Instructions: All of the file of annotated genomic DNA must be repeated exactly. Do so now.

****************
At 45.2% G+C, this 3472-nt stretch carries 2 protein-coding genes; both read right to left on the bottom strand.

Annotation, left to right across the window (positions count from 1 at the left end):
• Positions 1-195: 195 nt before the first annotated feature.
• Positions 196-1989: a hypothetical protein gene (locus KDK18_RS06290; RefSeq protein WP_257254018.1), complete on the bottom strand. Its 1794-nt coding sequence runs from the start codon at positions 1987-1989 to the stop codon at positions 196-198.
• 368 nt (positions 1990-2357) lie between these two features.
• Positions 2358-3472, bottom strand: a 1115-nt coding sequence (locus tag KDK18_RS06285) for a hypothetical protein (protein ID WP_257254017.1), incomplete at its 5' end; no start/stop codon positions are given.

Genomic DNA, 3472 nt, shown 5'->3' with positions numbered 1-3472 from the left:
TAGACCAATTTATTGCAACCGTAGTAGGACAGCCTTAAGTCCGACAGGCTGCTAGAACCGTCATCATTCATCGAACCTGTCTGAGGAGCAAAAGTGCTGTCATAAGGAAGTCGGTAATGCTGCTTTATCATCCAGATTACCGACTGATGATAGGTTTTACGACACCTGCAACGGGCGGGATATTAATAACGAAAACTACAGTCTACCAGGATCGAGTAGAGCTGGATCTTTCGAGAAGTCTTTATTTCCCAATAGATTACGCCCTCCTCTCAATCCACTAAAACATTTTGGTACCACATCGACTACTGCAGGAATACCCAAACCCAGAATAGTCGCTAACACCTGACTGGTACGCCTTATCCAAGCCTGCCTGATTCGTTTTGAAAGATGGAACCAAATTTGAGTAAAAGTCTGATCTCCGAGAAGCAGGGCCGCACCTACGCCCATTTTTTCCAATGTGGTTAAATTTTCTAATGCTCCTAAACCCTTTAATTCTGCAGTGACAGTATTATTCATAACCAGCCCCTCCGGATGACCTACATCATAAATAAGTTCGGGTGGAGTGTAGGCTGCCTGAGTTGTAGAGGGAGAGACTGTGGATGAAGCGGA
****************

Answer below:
At 45.2% G+C, this 3472-nt stretch carries 2 protein-coding genes; both read right to left on the bottom strand.

Annotation, left to right across the window (positions count from 1 at the left end):
• Positions 1-195: 195 nt before the first annotated feature.
• Positions 196-1989: a hypothetical protein gene (locus KDK18_RS06290; RefSeq protein WP_257254018.1), complete on the bottom strand. Its 1794-nt coding sequence runs from the start codon at positions 1987-1989 to the stop codon at positions 196-198.
• 368 nt (positions 1990-2357) lie between these two features.
• Positions 2358-3472, bottom strand: a 1115-nt coding sequence (locus tag KDK18_RS06285) for a hypothetical protein (protein ID WP_257254017.1), incomplete at its 5' end; no start/stop codon positions are given.

Genomic DNA, 3472 nt, shown 5'->3' with positions numbered 1-3472 from the left:
TAGACCAATTTATTGCAACCGTAGTAGGACAGCCTTAAGTCCGACAGGCTGCTAGAACCGTCATCATTCATCGAACCTGTCTGAGGAGCAAAAGTGCTGTCATAAGGAAGTCGGTAATGCTGCTTTATCATCCAGATTACCGACTGATGATAGGTTTTACGACACCTGCAACGGGCGGGATATTAATAACGAAAACTACAGTCTACCAGGATCGAGTAGAGCTGGATCTTTCGAGAAGTCTTTATTTCCCAATAGATTACGCCCTCCTCTCAATCCACTAAAACATTTTGGTACCACATCGACTACTGCAGGAATACCCAAACCCAGAATAGTCGCTAACACCTGACTGGTACGCCTTATCCAAGCCTGCCTGATTCGTTTTGAAAGATGGAACCAAATTTGAGTAAAAGTCTGATCTCCGAGAAGCAGGGCCGCACCTACGCCCATTTTTTCCAATGTGGTTAAATTTTCTAATGCTCCTAAACCCTTTAATTCTGCAGTGACAGTATTATTCATAACCAGCCCCTCCGGATGACCTACATCATAAATAAGTTCGGGTGGAGTGTAGGCTGCCTGAGTTGTAGAGGGAGAGACTGTGGATGAAGCGGA